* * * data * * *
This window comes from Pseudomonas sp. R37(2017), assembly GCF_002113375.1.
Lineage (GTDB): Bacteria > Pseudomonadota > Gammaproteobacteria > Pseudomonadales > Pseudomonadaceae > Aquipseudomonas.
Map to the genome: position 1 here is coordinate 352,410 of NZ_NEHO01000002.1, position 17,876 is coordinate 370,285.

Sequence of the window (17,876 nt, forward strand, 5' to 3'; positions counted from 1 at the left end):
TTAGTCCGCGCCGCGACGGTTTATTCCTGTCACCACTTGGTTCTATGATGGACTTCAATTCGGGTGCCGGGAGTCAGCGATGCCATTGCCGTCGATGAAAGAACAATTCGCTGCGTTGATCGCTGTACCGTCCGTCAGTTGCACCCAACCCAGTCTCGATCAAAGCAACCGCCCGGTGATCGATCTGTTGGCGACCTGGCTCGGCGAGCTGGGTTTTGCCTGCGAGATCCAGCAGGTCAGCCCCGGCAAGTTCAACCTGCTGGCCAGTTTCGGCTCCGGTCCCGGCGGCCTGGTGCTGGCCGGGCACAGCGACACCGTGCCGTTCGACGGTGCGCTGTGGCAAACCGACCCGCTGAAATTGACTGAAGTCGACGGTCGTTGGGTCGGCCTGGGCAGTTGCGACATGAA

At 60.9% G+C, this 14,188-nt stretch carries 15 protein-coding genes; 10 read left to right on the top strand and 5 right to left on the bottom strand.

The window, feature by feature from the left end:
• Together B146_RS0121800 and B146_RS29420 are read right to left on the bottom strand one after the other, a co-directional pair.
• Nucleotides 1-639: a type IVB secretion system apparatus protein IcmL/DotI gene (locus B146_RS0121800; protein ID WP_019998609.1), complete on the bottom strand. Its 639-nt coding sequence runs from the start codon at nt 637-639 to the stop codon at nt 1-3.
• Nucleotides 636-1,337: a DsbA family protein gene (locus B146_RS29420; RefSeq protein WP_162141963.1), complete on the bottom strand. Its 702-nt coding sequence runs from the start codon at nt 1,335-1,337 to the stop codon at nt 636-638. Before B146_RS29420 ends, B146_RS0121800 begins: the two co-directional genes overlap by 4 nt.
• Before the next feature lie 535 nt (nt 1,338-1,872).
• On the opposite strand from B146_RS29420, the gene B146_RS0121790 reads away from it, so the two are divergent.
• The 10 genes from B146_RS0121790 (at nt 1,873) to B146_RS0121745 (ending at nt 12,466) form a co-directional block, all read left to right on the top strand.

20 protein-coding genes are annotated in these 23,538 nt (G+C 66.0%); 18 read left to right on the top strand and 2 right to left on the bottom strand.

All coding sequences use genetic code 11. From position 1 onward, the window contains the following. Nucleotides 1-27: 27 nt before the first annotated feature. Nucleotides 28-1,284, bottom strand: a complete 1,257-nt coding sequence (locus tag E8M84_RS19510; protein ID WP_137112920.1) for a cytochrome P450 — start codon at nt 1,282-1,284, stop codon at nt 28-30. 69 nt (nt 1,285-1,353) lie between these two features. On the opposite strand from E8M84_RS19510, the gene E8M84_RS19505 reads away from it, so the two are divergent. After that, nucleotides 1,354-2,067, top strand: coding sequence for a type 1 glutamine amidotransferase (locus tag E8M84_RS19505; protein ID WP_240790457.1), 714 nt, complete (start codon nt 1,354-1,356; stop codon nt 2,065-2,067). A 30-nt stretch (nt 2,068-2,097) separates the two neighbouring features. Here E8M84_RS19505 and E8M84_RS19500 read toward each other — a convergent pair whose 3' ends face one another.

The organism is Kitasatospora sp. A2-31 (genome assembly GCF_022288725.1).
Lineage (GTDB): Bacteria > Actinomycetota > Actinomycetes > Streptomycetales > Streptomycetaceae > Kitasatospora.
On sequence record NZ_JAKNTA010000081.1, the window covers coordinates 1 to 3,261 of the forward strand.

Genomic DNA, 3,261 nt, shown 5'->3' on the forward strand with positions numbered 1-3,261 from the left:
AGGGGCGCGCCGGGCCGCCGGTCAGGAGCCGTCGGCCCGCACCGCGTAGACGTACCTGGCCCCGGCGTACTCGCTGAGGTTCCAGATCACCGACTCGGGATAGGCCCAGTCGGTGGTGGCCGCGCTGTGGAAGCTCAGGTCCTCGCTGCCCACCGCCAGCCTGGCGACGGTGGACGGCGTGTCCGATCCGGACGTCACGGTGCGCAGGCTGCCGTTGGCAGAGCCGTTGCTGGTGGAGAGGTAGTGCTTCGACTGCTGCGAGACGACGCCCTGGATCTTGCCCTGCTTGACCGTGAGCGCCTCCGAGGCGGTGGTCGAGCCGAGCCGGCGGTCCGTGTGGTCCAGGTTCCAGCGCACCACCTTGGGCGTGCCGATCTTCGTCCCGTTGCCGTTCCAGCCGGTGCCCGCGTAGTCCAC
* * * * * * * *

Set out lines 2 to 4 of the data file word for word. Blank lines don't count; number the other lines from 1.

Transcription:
Lineage (GTDB): Bacteria > Pseudomonadota > Gammaproteobacteria > Pseudomonadales > Pseudomonadaceae > Aquipseudomonas.
Map to the genome: position 1 here is coordinate 352,410 of NZ_NEHO01000002.1, position 17,876 is coordinate 370,285.

Sequence of the window (17,876 nt, forward strand, 5' to 3'; positions counted from 1 at the left end):